I climbed down and having much time went over to check out what looked like a Mantap on one side. There was a pillar on the other side of it and the whole place had no human presence. A blissful 15 minutes was spent sitting by the mantap taking in the view from there, with the wind beating straight on. I began my descent soon after, and after a drink of tender coconut water I started on the return journey.
It was slightly warmer, but when I had gotten to less than 10 Kms from there towards Hirisave, I had to brake hard and stop. A weird bird had flown across and I knew I just had to check it out. It was too far up the tree and I had no DSLR with me. So I just looked at it, with an approximate idea of what it was. I guessed that it was a Malabar hornbill. Turned out it was a Malabar grey hornbill, which is endemic to the Western Ghats. The more exotic one is the pied hornbill.
The return went along uneventful lines and I was back at Swati Delicacy for lunch. I decided to ditch the boring Tumkur Road and head back via Magadi. So the right turn after Kunigal was taken and the road was again pristine with trees on the both sides with minimal traffic. After Magadi, traffic picked up very slightly, but then this was usual territory for me. There were quite a few stone laden trucks though headed from the granite hills of that region. These can be dangerous as small rocks could get off them when they get into potholes or slopes and those can come straight at you and cause much harm, especially when you’re on a bike. Thankfully, none of that happened and I was back at home by 3 PM.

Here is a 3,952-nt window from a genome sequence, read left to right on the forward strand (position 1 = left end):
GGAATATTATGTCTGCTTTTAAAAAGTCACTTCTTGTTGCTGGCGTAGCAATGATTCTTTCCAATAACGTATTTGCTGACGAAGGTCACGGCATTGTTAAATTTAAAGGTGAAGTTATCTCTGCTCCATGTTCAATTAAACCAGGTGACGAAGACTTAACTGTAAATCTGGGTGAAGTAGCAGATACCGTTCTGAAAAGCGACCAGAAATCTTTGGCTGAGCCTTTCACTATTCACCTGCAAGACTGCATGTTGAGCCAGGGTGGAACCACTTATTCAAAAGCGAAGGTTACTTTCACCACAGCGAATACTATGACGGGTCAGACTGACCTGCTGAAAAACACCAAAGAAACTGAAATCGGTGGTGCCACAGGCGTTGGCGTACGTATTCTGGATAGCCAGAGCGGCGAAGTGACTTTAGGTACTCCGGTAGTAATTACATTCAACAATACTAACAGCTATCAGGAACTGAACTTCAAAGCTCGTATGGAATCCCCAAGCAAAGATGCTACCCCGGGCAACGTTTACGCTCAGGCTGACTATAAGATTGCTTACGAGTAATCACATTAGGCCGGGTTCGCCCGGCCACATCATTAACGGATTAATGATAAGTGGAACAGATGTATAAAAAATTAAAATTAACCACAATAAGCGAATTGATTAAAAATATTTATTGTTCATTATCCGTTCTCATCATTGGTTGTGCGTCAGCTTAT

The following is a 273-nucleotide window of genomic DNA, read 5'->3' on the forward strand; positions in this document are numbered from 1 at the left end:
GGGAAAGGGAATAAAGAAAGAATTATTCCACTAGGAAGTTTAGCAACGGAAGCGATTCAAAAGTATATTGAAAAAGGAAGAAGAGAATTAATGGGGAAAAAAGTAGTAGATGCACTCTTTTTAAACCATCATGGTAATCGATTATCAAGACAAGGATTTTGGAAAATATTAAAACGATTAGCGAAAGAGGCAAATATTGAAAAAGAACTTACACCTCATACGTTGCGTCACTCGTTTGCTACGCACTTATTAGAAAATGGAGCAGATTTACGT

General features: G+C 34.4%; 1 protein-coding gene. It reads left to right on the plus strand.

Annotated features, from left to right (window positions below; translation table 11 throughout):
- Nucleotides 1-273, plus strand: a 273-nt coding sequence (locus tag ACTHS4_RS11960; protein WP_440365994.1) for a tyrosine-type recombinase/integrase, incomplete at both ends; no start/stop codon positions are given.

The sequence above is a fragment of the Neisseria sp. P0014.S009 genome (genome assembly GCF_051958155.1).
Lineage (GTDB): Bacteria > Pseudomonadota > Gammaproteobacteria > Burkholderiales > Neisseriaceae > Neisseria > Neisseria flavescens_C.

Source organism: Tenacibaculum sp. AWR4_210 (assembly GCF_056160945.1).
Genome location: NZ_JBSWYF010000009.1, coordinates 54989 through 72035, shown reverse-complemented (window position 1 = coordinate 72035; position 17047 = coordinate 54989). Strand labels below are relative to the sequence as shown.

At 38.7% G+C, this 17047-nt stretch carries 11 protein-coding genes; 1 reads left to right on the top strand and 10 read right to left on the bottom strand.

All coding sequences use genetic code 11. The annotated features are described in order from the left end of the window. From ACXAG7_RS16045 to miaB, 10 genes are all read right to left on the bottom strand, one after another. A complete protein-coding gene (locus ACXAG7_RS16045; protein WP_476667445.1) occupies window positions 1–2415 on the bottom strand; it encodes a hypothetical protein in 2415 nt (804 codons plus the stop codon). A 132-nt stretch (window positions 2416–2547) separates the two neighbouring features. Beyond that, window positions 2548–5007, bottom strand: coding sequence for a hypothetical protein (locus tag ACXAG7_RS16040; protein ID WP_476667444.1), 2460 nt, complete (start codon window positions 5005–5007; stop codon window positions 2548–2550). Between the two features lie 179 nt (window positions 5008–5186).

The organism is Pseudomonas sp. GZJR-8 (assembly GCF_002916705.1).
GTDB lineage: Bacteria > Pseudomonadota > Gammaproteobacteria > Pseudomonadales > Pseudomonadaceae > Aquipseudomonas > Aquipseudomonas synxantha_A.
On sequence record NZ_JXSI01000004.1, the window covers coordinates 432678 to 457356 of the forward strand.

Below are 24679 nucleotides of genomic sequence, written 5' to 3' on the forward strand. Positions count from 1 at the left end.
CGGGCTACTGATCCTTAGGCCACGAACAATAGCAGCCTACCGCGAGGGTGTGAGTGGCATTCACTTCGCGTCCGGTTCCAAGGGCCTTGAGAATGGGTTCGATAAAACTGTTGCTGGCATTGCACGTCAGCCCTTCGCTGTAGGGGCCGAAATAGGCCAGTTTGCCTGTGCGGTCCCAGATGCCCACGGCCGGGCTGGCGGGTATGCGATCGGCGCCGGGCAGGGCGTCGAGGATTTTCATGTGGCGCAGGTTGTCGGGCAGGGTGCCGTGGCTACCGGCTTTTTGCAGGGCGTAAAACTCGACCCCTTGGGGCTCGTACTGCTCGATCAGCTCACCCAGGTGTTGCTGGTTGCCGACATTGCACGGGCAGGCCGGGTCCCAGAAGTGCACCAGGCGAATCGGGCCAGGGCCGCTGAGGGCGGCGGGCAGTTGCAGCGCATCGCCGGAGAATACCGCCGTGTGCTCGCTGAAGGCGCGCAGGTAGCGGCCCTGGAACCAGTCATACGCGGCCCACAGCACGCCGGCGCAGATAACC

The whole ride was 282Kms, 143 to go and 139 on the return. The best thing was that the back didn’t feel too bad. But then the trauma it would have gone through over 282 Kms of mostly highway would be a tiny fraction of that over 15 Kms of Bangalore roads. Even by evening the same day there was no sign of any stress on the back. This definitely means there’ll be more bike rides!
It was strange noticing the weather only when Bangalore came into the picture. Until then it was sunny with a mild wind and cool under the trees. Come Bangalore and it was sunny, hot, dusty and noisy with very few trees!
Photos here, all shot with the iPhone 5 camera: